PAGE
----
I'm not a professional, but this article kind of counteracts every lesson i've ever gotten. About the closest i've come to information like this is a pro that gave me a tip that if i had the room, say right of the pin and it was a tucked left pin that i should keep my target as the center of the green, and make a little more aggressive roll with my hands through the shot. That way if i made it, i would draw the ball in, but if i didn't i was still safe. Talk of redirecting your body and arms in mid swing just seems like it would destroy any hope of a good shot or pulling off any of the motion. I've always been of the school to set it up and make a normal swing. I'm pretty sure everyone does a variation of that - it's physics. A and B have to happen for C. It's how you get there, but this just seems like bad advice - or at least not written clearly.
@Birdie, I think this is one of the best pieces of advice anyone can get. If you are struggling with a hook, try hitting slices and then you can straighten it out. Same vice versa. People are way too afraid to experiment, even on the range. What have you got to lose? You will learn a lot about your swing and what works.
Thank you, Ms. Larkin, for trying to inspire the readers to EXPERIMENT! There's a reason why pros like Chi-Chi and Seve were shotmakers: as kids, they had no choice but to learn to "play" with one club. It's fun to goof off and try different shots. Ianinho has it right--what have you got to lose? I wonder how many readers can hit a simple chip shot with just the left hand? Be bold, oh fellow golfers!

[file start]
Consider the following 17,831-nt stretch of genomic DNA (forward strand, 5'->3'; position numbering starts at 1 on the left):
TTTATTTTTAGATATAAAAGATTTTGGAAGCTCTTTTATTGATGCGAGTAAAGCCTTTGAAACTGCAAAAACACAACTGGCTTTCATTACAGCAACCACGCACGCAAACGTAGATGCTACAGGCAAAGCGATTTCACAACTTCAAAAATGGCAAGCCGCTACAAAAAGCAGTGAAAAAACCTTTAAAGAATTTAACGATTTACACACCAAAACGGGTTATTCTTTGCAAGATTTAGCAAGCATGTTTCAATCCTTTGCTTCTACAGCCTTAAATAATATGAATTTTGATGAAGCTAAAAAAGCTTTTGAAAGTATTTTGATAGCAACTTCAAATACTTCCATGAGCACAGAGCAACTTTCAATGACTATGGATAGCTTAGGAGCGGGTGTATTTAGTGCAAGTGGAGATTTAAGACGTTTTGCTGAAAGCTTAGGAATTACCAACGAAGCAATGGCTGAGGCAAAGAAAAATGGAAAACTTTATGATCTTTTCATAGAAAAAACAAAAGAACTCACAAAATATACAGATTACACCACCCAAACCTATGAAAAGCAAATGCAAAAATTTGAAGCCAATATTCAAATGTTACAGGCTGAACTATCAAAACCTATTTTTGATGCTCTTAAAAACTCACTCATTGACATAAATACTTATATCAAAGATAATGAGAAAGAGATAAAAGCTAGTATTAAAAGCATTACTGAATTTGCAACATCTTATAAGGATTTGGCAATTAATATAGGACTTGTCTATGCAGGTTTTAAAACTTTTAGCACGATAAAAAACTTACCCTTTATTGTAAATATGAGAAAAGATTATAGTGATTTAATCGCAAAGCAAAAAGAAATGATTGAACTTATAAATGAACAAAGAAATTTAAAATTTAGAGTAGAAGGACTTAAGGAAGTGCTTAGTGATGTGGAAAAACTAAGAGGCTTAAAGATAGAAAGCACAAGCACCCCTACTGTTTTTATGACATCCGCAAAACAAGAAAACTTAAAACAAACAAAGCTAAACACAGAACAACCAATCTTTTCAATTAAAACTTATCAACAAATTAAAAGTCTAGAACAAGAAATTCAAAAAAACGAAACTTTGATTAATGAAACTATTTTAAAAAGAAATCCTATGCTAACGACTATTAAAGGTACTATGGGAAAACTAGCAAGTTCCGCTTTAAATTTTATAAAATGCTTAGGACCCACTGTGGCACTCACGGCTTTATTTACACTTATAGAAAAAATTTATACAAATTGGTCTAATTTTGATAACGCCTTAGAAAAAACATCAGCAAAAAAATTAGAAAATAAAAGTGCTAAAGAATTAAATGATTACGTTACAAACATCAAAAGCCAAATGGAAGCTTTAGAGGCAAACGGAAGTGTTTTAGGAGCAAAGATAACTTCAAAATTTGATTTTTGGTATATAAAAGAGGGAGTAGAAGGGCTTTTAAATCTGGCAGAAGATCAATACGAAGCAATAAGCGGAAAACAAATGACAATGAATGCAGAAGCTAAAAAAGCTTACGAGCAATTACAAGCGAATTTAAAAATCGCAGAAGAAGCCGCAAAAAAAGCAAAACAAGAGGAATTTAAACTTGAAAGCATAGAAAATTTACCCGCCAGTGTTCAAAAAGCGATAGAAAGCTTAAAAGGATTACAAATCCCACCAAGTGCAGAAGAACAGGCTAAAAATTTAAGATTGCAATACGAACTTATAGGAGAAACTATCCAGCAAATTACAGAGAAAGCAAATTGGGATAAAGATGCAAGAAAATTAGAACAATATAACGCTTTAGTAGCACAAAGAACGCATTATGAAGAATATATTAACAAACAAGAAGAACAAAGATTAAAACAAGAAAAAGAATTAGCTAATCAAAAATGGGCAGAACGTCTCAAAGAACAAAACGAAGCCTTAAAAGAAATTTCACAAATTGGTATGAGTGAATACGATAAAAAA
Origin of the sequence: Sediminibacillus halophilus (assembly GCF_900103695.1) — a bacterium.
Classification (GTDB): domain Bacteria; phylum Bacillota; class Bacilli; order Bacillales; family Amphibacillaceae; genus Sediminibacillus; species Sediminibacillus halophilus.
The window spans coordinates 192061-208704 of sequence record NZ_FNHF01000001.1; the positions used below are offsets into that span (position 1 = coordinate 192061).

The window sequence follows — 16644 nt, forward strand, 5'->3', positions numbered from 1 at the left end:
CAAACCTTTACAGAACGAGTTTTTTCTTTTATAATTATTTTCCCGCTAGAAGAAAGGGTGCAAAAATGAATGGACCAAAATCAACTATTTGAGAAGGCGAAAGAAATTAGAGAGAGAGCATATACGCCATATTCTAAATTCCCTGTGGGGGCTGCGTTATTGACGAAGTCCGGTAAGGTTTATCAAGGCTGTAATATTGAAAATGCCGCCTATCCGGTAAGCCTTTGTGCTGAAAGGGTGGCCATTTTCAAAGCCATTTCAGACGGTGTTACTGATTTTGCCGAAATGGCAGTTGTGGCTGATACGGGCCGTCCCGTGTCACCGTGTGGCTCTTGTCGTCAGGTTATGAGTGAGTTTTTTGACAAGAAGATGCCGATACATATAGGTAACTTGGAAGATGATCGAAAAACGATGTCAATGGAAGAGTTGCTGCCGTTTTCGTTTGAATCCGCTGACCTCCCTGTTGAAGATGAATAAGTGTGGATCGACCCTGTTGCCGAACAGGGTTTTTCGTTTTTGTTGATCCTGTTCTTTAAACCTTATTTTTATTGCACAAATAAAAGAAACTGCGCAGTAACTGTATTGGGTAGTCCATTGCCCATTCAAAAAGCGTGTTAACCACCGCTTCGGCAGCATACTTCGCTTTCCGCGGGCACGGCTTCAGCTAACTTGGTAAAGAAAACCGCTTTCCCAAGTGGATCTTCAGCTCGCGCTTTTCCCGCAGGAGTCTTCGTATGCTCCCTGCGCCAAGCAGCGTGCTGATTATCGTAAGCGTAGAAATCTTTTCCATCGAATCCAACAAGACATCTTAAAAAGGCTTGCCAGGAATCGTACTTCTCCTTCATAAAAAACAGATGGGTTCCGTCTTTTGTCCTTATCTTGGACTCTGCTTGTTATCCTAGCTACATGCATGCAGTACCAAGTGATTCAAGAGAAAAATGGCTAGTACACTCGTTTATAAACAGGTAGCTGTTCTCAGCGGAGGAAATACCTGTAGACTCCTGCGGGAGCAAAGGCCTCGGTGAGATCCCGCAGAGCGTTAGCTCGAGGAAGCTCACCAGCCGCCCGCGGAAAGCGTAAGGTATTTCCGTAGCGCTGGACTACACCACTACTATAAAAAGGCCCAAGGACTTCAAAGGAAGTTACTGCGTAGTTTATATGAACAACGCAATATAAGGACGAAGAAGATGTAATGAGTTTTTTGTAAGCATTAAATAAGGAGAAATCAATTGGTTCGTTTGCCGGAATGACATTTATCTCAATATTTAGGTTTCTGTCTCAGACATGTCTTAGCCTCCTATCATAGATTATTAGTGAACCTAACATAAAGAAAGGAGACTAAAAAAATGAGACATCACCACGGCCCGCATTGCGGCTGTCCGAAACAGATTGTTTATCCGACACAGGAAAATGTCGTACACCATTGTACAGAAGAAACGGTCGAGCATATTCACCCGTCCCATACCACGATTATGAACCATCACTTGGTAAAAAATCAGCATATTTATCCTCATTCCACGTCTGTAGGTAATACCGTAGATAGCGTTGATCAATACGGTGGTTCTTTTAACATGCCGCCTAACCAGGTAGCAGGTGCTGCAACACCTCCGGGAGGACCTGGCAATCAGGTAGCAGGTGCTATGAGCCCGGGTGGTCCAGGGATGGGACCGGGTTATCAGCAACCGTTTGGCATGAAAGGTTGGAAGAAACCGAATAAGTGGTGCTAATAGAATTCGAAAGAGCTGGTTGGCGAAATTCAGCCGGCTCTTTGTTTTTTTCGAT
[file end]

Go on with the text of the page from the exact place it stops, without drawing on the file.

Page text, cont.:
i actually think people experiment too much and i'm including myself in that statement. that's why Golf Digest and Golf Magazine are still around in this era of dwindling publications.
instead of wasting time at the range, just go and get some lessons to make sure you're working on the correct things.
Although I agree you should try to find a consistant ball flight for you.
I dissagree with the concept that anyone who posts in this thread (probably even including Ms Larkin) should attempt to "work" the ball either direction.
I have a friend who played on the now web.com tour for 5 years. Played in 2 US Opens and made it to the finals of Q-school 3 times. He told me that there are 10 people in the world good enough to "work" the ball both ways. Everyone else should attempt to play the same flight 100% of the time from a clean lie. He played a cut on 100% of his shots from the fairway and tee boxes for 18 months and they were the most productive 18 months of his career. He told his caddie if he ever describe a shot moving right to left from the tee box or from the fairway to not hand him the club.